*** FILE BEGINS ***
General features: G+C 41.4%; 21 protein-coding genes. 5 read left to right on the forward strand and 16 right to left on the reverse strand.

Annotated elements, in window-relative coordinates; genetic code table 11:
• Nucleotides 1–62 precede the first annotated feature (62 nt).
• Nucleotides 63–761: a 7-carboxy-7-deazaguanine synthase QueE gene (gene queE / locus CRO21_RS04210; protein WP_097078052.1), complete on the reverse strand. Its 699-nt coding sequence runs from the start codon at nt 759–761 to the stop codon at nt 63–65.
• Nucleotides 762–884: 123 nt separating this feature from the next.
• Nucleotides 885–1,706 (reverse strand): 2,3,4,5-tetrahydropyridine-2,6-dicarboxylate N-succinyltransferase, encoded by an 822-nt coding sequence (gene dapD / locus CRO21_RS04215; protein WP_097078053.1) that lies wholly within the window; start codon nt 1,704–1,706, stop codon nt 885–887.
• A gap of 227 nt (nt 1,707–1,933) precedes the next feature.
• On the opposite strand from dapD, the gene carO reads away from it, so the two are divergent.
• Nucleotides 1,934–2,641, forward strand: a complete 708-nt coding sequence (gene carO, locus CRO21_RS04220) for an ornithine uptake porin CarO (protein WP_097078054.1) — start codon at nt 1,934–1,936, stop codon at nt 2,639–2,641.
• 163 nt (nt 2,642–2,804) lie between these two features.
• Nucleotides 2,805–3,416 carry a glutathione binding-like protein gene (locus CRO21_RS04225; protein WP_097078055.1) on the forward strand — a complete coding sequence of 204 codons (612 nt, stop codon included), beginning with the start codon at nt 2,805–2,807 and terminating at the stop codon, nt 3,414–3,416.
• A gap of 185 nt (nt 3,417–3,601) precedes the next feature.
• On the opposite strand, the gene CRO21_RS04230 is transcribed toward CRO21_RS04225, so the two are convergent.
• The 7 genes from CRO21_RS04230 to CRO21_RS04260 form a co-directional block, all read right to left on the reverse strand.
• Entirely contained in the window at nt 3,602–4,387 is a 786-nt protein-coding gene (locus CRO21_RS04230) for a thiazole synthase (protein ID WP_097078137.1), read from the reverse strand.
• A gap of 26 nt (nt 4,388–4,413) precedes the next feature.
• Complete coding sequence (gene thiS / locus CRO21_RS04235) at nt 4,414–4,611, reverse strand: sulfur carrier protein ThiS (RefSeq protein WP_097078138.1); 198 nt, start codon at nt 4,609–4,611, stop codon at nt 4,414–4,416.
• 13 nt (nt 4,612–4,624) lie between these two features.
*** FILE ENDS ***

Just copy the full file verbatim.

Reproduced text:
General features: G+C 41.4%; 21 protein-coding genes. 5 read left to right on the forward strand and 16 right to left on the reverse strand.

Annotated elements, in window-relative coordinates; genetic code table 11:
• Nucleotides 1–62 precede the first annotated feature (62 nt).
• Nucleotides 63–761: a 7-carboxy-7-deazaguanine synthase QueE gene (gene queE / locus CRO21_RS04210; protein WP_097078052.1), complete on the reverse strand. Its 699-nt coding sequence runs from the start codon at nt 759–761 to the stop codon at nt 63–65.
• Nucleotides 762–884: 123 nt separating this feature from the next.
• Nucleotides 885–1,706 (reverse strand): 2,3,4,5-tetrahydropyridine-2,6-dicarboxylate N-succinyltransferase, encoded by an 822-nt coding sequence (gene dapD / locus CRO21_RS04215; protein WP_097078053.1) that lies wholly within the window; start codon nt 1,704–1,706, stop codon nt 885–887.
• A gap of 227 nt (nt 1,707–1,933) precedes the next feature.
• On the opposite strand from dapD, the gene carO reads away from it, so the two are divergent.
• Nucleotides 1,934–2,641, forward strand: a complete 708-nt coding sequence (gene carO, locus CRO21_RS04220) for an ornithine uptake porin CarO (protein WP_097078054.1) — start codon at nt 1,934–1,936, stop codon at nt 2,639–2,641.
• 163 nt (nt 2,642–2,804) lie between these two features.
• Nucleotides 2,805–3,416 carry a glutathione binding-like protein gene (locus CRO21_RS04225; protein WP_097078055.1) on the forward strand — a complete coding sequence of 204 codons (612 nt, stop codon included), beginning with the start codon at nt 2,805–2,807 and terminating at the stop codon, nt 3,414–3,416.
• A gap of 185 nt (nt 3,417–3,601) precedes the next feature.
• On the opposite strand, the gene CRO21_RS04230 is transcribed toward CRO21_RS04225, so the two are convergent.
• The 7 genes from CRO21_RS04230 to CRO21_RS04260 form a co-directional block, all read right to left on the reverse strand.
• Entirely contained in the window at nt 3,602–4,387 is a 786-nt protein-coding gene (locus CRO21_RS04230) for a thiazole synthase (protein ID WP_097078137.1), read from the reverse strand.
• A gap of 26 nt (nt 4,388–4,413) precedes the next feature.
• Complete coding sequence (gene thiS / locus CRO21_RS04235) at nt 4,414–4,611, reverse strand: sulfur carrier protein ThiS (RefSeq protein WP_097078138.1); 198 nt, start codon at nt 4,609–4,611, stop codon at nt 4,414–4,416.
• 13 nt (nt 4,612–4,624) lie between these two features.